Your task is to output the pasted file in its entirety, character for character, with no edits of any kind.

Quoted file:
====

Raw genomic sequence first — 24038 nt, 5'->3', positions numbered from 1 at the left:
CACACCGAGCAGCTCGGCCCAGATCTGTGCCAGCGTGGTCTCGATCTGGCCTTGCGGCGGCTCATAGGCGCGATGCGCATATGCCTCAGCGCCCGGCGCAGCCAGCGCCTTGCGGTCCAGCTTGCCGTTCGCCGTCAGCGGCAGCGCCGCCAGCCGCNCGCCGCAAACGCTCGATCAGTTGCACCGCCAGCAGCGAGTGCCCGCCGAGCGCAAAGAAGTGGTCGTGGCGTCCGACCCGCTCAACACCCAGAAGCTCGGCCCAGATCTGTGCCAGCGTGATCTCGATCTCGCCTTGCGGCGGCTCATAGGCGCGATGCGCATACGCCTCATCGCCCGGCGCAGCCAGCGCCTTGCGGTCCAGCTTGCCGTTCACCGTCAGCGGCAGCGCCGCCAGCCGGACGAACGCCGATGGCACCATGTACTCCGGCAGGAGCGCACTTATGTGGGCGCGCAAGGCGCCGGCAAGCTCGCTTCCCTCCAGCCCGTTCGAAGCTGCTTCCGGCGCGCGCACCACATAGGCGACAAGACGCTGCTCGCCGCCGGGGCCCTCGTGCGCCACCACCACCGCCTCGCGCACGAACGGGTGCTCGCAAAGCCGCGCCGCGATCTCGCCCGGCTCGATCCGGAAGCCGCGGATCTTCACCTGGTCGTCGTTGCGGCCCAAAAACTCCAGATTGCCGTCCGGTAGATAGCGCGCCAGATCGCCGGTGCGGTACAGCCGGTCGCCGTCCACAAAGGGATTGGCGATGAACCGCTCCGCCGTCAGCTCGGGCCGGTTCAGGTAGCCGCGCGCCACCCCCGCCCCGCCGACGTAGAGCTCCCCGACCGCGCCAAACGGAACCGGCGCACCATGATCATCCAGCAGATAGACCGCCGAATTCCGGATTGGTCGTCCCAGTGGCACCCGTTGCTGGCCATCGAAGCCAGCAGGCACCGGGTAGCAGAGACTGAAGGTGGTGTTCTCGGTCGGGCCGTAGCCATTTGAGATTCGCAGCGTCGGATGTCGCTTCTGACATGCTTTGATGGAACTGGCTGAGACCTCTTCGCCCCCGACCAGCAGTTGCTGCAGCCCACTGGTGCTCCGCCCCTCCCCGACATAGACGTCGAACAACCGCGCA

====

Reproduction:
Raw genomic sequence first — 24038 nt, 5'->3', positions numbered from 1 at the left:
CACACCGAGCAGCTCGGCCCAGATCTGTGCCAGCGTGGTCTCGATCTGGCCTTGCGGCGGCTCATAGGCGCGATGCGCATATGCCTCAGCGCCCGGCGCAGCCAGCGCCTTGCGGTCCAGCTTGCCGTTCGCCGTCAGCGGCAGCGCCGCCAGCCGCNCGCCGCAAACGCTCGATCAGTTGCACCGCCAGCAGCGAGTGCCCGCCGAGCGCAAAGAAGTGGTCGTGGCGTCCGACCCGCTCAACACCCAGAAGCTCGGCCCAGATCTGTGCCAGCGTGATCTCGATCTCGCCTTGCGGCGGCTCATAGGCGCGATGCGCATACGCCTCATCGCCCGGCGCAGCCAGCGCCTTGCGGTCCAGCTTGCCGTTCACCGTCAGCGGCAGCGCCGCCAGCCGGACGAACGCCGATGGCACCATGTACTCCGGCAGGAGCGCACTTATGTGGGCGCGCAAGGCGCCGGCAAGCTCGCTTCCCTCCAGCCCGTTCGAAGCTGCTTCCGGCGCGCGCACCACATAGGCGACAAGACGCTGCTCGCCGCCGGGGCCCTCGTGCGCCACCACCACCGCCTCGCGCACGAACGGGTGCTCGCAAAGCCGCGCCGCGATCTCGCCCGGCTCGATCCGGAAGCCGCGGATCTTCACCTGGTCGTCGTTGCGGCCCAAAAACTCCAGATTGCCGTCCGGTAGATAGCGCGCCAGATCGCCGGTGCGGTACAGCCGGTCGCCGTCCACAAAGGGATTGGCGATGAACCGCTCCGCCGTCAGCTCGGGCCGGTTCAGGTAGCCGCGCGCCACCCCCGCCCCGCCGACGTAGAGCTCCCCGACCGCGCCAAACGGAACCGGCGCACCATGATCATCCAGCAGATAGACCGCCGAATTCCGGATTGGTCGTCCCAGTGGCACCCGTTGCTGGCCATCGAAGCCAGCAGGCACCGGGTAGCAGAGACTGAAGGTGGTGTTCTCGGTCGGGCCGTAGCCATTTGAGATTCGCAGCGTCGGATGTCGCTTCTGACATGCTTTGATGGAACTGGCTGAGACCTCTTCGCCCCCGACCAGCAGTTGCTGCAGCCCACTGGTGCTCCGCCCCTCCCCGACATAGACGTCGAACAACCGCGCA